One Point Safe, Andrew & Leslie Cockburn

Anchor, 1997, 288 pages, C$32.95 hc, ISBN 0-385-48560-3

In 1997, then brand-new studio Dreamworks released its first film, a techno-thriller called THE PEACEMAKER. It starred Nicole Kidman and George Clooney and dealt with their efforts to retrieve a few nuclear bombs stolen by a terrorist. Unfortunately, the film received a mixed critical reception and quickly sank at the box-office, pulling in only $41 million US and quickly fading in memories.

Too bad; I enjoyed the film a lot, finding it to be one of the only good techno-thriller of the late nineties. It seemed reasonably authentic and adequately detailed; the film is still the only one I recall in which the protagonists realistically disarmed a nuclear weapon. Small surprise to learn -later- that it was based on Andrew and Leslie Cockburn’s One Point Safe, a non-fiction book about the nuclear dangers to come out of the ex-USSR. Both writers were even credited as the co-producers of the movie and penned the original story.

What you can’t know until you read the source book is how the reality is presented as being far more chilling that the fiction.

One Point Safe begins with a bang, as it describes how a team of German terrorists tried to steal a tactical nuclear weapon from an American base in 1977. Their assault was thwarted by the failure of their diversion, but as the authors write, “No longer was it a question ‘if’ terrorists wanted to steal a nuclear weapon.” [P.6]

It gets worse. Much worse, as the Cockburns delve deeper in the wreckage of the ex-Soviet Union. In a few chapters, they describe the awful conditions to which the once-proud Soviet military has been reduced to. Officers in charge of nuclear weapons now starving, multi-megaton storage facilities rusting out of neglect. Plutonium depots left un-garded. The problem with the collapse of an empire is that after the collapse, all the nasty stuff is still there even if the people aren’t.

The crux of One Point Safe is to show the various nuclear dangers in this post-cold-war era. The guards are gone, corrupt or criminal, but their deadly possessions remain. So the Cockburns describe actual cases of radioactive material theft, the lax security measures in Russian weapons depots, the new ultra-capitalistic Russians trying to make money off the Soviet arsenal and how nuclear non-proliferation agreements aren’t worth much when transgressions mean eating again.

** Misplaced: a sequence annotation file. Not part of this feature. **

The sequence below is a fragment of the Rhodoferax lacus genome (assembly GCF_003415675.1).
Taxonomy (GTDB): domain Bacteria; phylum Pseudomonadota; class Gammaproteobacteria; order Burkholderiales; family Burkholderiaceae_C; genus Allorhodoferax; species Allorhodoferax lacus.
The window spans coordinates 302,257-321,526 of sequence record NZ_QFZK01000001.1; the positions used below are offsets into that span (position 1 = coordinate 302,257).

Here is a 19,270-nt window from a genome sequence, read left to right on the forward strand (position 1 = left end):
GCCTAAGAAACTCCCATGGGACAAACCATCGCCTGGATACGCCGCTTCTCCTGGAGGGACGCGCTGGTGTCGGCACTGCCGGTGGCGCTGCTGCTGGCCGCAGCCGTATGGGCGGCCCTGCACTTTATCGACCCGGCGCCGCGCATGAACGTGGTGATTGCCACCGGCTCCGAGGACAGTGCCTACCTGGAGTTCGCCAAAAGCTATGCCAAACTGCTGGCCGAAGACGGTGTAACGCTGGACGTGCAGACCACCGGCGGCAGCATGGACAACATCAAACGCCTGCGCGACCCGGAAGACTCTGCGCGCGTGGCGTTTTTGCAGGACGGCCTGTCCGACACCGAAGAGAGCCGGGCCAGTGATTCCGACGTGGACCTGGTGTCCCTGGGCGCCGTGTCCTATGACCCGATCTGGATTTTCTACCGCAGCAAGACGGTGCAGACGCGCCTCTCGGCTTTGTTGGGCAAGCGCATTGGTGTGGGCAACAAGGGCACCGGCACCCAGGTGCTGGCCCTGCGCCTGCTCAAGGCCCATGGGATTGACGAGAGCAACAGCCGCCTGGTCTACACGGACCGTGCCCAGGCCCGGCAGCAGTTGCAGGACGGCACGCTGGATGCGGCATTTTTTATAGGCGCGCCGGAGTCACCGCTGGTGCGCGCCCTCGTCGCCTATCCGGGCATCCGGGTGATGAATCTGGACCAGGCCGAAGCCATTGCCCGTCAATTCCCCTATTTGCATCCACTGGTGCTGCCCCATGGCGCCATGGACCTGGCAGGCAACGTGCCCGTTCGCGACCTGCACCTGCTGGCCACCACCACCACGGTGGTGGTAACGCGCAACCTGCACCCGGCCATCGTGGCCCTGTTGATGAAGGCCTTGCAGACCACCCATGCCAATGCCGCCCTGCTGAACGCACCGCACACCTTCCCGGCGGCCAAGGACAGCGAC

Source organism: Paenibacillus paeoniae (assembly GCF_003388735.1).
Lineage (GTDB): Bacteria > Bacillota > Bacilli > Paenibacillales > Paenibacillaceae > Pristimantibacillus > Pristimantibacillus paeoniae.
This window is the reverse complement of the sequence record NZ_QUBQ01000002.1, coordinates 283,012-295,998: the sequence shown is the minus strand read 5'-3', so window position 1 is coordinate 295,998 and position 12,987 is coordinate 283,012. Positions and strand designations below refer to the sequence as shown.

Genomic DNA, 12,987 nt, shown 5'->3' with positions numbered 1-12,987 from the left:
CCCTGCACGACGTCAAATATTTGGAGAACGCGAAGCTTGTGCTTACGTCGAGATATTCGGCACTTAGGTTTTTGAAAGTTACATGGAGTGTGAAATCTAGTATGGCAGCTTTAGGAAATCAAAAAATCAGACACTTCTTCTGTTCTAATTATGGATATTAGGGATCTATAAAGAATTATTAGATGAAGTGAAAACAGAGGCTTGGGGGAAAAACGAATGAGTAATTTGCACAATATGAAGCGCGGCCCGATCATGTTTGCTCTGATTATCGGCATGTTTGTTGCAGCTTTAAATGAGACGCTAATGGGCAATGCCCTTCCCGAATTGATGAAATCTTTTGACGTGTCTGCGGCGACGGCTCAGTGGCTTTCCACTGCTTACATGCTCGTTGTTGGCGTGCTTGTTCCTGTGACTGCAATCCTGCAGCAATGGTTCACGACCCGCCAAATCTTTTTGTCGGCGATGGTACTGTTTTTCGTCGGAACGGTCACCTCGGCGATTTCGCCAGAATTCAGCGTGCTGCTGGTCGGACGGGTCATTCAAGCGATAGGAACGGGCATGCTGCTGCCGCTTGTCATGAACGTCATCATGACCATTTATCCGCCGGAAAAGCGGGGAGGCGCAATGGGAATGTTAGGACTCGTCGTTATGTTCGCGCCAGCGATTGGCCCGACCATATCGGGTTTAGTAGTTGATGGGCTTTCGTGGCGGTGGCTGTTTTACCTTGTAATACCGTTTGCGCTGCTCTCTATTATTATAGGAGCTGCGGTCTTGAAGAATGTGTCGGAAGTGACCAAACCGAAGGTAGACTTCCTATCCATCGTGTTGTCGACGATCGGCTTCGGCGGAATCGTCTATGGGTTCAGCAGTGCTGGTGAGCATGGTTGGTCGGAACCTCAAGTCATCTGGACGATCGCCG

Things aren’t necessarily better in the United States. The Cockburns take an almost sadistic delight in describing a botched anti-terrorism exercise gone hilariously wrong. “Mirage Gold” becomes a parade of mistakes, and latter exercises designed to intercept nuclear smuggling aren’t any more successful. Those mistakes are compensated, somewhat, by a few intelligence coups, such as the American purchase of important quantities of plutonium from Russia. Once such operation, codenamed Sapphire, is a marvel of logistics meticulously described by the Cockburns.

Still, as the book advances, you can’t help but feel increasingly spooked by the missing “backpack nukes”, the widespread corruption, the “accidentally discovered” smuggling rings, the open borders, the broken Russian chain-of-command and, oh, the narrowly-avoided nuclear war of 1995.

All of which raises the question, of course, of the veracity of One Point Safe. Certainly, the tone is cheerfully sentionalistic. Online ( www.bullatomsci.org/issues/1998/jf98/jf98arkin.html ), you can find a letter from an atomic scientist protesting the alarmist tone of the Cockburns. Indeed, they probably overstate their case. But even if half of what they say is true… In any case, it makes for exciting reading.

Beyond the compulsive narrative drive of this book, you can also look at One Point Safe for one of the clearest description of how executive policy is formed, as a team of analysts tries to convince the Clinton administration to do something about the Russian situation.

In short, One Point Safe is a meanly effective read. Sensationalist but always effective, this non-fiction account will make you cringe and hope that the intelligence community is doing its work. Because otherwise…

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